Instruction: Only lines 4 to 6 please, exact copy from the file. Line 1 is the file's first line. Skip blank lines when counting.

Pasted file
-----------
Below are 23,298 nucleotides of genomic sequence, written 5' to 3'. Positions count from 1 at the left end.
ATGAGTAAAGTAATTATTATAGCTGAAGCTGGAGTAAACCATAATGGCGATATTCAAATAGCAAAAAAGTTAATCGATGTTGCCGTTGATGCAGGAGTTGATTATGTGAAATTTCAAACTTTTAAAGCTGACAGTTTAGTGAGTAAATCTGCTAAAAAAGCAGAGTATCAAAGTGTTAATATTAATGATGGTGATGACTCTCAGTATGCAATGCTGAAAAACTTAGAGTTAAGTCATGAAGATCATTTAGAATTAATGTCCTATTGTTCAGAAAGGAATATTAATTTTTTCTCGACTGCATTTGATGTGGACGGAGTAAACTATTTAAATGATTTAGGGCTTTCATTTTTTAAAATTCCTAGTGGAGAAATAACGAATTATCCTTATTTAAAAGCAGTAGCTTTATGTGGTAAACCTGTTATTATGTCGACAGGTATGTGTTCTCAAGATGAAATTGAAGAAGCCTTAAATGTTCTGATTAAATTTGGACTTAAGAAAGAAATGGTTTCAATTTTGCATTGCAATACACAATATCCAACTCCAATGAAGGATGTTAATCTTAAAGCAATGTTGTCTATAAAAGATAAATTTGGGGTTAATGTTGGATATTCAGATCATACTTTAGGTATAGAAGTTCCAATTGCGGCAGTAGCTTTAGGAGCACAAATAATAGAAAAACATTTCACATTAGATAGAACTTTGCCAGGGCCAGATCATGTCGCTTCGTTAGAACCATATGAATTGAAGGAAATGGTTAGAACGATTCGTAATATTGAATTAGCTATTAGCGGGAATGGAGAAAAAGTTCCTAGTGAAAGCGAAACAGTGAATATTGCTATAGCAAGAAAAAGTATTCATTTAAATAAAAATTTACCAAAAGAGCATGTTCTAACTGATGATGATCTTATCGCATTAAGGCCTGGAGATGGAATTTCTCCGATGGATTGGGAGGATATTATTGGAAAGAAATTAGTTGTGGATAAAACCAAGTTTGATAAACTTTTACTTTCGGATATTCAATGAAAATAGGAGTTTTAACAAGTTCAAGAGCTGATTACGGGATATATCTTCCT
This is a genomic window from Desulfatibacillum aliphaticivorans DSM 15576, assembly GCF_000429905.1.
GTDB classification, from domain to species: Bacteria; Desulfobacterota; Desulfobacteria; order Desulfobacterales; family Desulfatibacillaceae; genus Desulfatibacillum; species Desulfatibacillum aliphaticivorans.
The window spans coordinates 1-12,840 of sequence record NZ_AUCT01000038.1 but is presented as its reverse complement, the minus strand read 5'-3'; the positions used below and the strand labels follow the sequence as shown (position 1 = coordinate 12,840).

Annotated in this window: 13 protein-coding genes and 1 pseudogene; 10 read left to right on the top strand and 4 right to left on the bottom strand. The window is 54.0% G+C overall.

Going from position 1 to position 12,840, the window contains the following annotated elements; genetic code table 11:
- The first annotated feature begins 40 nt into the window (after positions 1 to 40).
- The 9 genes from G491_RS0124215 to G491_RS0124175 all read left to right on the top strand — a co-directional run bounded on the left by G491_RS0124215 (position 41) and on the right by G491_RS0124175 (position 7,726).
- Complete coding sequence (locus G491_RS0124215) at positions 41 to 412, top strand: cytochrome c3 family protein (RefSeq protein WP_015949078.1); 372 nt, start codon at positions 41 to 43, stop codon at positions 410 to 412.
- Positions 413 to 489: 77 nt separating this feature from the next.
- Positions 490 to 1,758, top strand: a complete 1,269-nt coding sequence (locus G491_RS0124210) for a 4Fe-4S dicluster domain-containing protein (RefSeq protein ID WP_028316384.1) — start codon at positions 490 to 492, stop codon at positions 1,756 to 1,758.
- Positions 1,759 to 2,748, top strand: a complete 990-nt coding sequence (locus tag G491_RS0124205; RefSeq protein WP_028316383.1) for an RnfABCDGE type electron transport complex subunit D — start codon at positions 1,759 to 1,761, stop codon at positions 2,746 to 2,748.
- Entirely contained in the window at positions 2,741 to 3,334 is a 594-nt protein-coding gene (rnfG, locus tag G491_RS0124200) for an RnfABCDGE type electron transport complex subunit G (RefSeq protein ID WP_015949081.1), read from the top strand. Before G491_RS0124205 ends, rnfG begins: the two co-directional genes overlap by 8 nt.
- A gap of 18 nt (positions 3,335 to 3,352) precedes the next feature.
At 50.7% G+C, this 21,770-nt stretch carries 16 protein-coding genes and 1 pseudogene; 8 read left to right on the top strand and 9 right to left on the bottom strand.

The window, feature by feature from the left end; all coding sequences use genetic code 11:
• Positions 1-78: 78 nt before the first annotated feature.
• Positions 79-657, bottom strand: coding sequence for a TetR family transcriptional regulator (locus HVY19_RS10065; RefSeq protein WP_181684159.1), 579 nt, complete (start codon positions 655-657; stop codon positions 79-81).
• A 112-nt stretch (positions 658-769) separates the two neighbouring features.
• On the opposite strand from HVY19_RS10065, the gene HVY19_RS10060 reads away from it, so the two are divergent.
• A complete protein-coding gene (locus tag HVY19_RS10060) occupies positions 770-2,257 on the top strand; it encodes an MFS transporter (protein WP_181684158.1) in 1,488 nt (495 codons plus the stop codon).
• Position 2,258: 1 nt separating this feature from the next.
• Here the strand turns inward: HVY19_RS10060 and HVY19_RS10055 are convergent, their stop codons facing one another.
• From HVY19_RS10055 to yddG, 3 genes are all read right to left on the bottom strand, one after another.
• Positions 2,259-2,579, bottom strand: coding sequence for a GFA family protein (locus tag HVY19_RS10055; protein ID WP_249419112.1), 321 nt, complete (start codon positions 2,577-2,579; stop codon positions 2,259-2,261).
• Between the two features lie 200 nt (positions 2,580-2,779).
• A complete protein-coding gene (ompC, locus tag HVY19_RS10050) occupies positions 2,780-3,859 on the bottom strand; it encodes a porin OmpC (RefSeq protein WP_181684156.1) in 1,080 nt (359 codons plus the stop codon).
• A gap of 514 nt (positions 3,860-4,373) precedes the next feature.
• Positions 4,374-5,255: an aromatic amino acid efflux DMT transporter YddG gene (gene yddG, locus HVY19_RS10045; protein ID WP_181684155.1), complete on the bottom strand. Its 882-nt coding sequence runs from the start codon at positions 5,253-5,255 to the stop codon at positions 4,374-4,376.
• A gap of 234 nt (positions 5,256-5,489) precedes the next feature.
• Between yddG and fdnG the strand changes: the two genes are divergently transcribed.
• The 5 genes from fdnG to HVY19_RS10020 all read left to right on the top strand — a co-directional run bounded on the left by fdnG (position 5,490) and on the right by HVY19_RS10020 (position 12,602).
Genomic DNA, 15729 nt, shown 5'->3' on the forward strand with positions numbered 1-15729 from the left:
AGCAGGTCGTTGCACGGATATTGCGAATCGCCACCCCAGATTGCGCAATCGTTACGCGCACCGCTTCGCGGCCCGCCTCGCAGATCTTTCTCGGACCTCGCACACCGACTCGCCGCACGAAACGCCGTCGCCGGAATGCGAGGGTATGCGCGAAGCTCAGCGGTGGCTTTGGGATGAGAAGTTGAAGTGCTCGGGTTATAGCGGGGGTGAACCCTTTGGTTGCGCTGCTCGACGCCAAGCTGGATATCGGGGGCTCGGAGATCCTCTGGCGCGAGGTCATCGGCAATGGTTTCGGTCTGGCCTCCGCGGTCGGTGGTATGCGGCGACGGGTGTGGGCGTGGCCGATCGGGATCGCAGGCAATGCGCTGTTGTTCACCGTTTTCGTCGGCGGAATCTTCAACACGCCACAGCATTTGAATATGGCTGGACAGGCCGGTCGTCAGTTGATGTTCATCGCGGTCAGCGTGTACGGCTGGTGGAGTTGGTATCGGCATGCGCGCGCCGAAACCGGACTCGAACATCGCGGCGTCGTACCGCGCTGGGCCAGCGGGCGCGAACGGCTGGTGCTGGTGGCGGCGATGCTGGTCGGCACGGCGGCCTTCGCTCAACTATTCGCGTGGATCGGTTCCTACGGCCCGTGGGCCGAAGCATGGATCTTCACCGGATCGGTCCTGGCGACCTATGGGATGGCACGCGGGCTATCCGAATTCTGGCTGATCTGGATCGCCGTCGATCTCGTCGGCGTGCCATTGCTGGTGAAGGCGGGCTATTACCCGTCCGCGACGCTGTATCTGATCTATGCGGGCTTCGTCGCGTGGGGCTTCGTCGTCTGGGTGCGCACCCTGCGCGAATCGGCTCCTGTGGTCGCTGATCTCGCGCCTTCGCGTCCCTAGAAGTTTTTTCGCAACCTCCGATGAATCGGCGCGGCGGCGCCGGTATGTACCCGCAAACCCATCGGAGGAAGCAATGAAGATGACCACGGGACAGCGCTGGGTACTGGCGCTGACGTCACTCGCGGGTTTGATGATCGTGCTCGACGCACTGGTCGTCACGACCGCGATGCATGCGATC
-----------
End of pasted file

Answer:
GTDB classification, from domain to species: Bacteria; Desulfobacterota; Desulfobacteria; order Desulfobacterales; family Desulfatibacillaceae; genus Desulfatibacillum; species Desulfatibacillum aliphaticivorans.
The window spans coordinates 1-12,840 of sequence record NZ_AUCT01000038.1 but is presented as its reverse complement, the minus strand read 5'-3'; the positions used below and the strand labels follow the sequence as shown (position 1 = coordinate 12,840).

Annotated in this window: 13 protein-coding genes and 1 pseudogene; 10 read left to right on the top strand and 4 right to left on the bottom strand. The window is 54.0% G+C overall.